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REO Share’s Continued Decline Indicates a ‘Healing’ Market


The percentage of total home sales that were REO sales declined substantially from February to March from 9.7 percent down to 8.4 percent, a drop of 13.4 percent, indicating that the market as it pertains to distressed assets is "healing" and "normalizing," according to CoreLogic's Cash Sales Share Data for March 2015 released Thursday.

In January 2011 at the height of the foreclosure wave, when cash sales reached their peak, REO sales made up 23.9 percent of all home sales, according to CoreLogic. Resales, which typically comprise about 80 percent of cash sales, have the most weight on the overall share of cash sales.

"The drop in REOs indicates that the market continues to heal and normalize as it pertains to distressed assets," said Sam Khater, deputy chief economist at CoreLogic. "But the Great Recession will still have cast a long shadow on the real estate market and REO sales will remain elevated for years as hardest hit areas and slow to react areas continue to recover."

The cash sales share for REO properties dropped by more than 3 percentage points month-over-month in March 2015 down to 56.2 percent, meaning that 56.2 percent of REO sales during the month were cash sales. As has historically been the case, REO sales had the largest cash sales share in March, followed by resales (34.5 percent), short sales (31.6 percent), and new home sales (14.9 percent). All those numbers represented declines from February, according to CoreLogic.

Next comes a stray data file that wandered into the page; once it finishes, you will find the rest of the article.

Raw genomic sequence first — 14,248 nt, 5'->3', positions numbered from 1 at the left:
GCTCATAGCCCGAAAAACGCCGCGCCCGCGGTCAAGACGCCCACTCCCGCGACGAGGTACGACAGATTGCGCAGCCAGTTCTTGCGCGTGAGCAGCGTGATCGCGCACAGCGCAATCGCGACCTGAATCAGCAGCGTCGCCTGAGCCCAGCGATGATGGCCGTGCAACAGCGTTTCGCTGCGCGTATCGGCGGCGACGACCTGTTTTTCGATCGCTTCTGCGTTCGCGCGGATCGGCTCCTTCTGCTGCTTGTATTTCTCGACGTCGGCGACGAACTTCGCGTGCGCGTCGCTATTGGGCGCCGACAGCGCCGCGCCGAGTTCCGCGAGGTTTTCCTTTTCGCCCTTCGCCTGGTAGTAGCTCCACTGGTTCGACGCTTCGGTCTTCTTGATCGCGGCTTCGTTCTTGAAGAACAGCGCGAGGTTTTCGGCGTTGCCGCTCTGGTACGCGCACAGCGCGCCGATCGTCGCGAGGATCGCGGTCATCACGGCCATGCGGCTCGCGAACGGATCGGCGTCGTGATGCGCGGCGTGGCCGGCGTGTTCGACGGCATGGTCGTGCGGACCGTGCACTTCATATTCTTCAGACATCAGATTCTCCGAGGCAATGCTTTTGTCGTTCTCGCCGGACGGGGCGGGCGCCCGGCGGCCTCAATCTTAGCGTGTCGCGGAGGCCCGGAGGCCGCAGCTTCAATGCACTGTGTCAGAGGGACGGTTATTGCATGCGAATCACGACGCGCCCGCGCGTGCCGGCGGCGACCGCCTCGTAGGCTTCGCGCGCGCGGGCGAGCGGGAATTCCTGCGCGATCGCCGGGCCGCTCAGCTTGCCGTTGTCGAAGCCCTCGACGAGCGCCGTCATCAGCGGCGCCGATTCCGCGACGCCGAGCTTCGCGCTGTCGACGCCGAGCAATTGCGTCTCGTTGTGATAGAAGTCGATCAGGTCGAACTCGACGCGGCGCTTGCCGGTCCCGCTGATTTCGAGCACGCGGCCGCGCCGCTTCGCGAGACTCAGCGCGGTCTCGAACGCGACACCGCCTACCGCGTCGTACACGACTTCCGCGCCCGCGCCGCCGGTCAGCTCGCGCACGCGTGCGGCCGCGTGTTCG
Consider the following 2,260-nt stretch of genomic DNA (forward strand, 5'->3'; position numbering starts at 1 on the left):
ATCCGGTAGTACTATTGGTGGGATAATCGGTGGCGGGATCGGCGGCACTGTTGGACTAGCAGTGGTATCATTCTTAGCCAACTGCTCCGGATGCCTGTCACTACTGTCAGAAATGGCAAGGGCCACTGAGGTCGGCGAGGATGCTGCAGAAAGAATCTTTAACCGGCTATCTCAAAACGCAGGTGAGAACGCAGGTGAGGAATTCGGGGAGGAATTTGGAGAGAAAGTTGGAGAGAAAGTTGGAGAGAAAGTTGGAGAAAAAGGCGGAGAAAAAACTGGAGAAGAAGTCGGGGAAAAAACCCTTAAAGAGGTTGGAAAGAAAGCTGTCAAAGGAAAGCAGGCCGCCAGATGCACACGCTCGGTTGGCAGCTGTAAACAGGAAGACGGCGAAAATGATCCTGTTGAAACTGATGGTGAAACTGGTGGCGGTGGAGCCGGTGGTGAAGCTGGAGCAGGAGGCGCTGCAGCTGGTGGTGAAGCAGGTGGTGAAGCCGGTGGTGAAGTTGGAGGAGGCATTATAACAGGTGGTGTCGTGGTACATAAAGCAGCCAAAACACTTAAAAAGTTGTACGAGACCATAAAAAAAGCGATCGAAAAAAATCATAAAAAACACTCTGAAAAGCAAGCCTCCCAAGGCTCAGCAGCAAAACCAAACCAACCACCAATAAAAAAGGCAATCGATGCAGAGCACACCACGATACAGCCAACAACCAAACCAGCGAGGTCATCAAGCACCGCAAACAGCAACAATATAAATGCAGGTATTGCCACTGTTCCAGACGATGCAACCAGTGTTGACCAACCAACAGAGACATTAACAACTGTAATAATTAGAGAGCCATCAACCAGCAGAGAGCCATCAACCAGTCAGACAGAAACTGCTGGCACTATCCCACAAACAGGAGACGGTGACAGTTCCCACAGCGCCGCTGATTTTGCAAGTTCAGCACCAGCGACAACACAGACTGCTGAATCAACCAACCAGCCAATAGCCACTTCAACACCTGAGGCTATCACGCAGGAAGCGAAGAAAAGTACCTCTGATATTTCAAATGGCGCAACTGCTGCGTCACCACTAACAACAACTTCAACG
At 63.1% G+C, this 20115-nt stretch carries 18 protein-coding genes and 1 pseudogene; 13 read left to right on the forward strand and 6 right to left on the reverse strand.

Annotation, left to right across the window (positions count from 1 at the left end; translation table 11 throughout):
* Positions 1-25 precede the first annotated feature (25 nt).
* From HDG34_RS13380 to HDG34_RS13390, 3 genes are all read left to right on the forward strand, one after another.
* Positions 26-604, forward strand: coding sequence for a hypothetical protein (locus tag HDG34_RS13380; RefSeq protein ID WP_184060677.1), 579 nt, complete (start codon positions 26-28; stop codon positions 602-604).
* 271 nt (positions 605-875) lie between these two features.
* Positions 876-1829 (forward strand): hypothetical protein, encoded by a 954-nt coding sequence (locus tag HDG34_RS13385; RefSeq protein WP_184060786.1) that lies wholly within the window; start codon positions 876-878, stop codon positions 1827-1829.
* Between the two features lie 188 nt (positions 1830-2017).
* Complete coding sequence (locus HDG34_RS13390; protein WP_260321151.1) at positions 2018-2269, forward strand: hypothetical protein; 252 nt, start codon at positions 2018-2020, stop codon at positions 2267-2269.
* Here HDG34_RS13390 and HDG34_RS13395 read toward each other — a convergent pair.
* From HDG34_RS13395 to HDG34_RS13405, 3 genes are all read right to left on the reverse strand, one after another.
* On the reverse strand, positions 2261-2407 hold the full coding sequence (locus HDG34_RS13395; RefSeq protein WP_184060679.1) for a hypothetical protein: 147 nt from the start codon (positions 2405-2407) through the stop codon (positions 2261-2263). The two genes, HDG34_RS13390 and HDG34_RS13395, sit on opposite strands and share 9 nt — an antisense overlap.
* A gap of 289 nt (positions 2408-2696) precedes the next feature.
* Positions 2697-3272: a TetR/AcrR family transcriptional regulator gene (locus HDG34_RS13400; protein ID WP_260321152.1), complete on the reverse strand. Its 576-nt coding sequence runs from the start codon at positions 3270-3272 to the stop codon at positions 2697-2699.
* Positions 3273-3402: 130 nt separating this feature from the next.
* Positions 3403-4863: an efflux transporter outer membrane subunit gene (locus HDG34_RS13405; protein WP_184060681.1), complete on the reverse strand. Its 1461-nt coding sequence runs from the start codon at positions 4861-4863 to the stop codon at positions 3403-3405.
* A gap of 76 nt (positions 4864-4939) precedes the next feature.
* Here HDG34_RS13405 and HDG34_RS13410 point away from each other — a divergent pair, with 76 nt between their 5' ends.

March 2015 marked the 27th consecutive month of year-over-year declines for overall cash sales, which made up 34.6 percent of total home sales during the month. The peak for cash sales share was 46.5 percent, achieved in January 2011; prior to the housing crisis, cash sales share averaged about 25 percent. CoreLogic estimates that if the current rate of decline continues, the cash sales share will be back down to 25 percent by the middle of 2016.

About Author: Brian Honea

Brian Honea's writing and editing career spans nearly two decades across many forms of media. He served as sports editor for two suburban newspaper chains in the DFW area and has freelanced for such publications as the Yahoo! Contributor Network, Dallas Home Improvement magazine, and the Dallas Morning News. He has written four non-fiction sports books, the latest of which, The Life of Coach Chuck Curtis, was published by the TCU Press in December 2014. A lifelong Texan, Brian received his master's degree from Amberton University in Garland.

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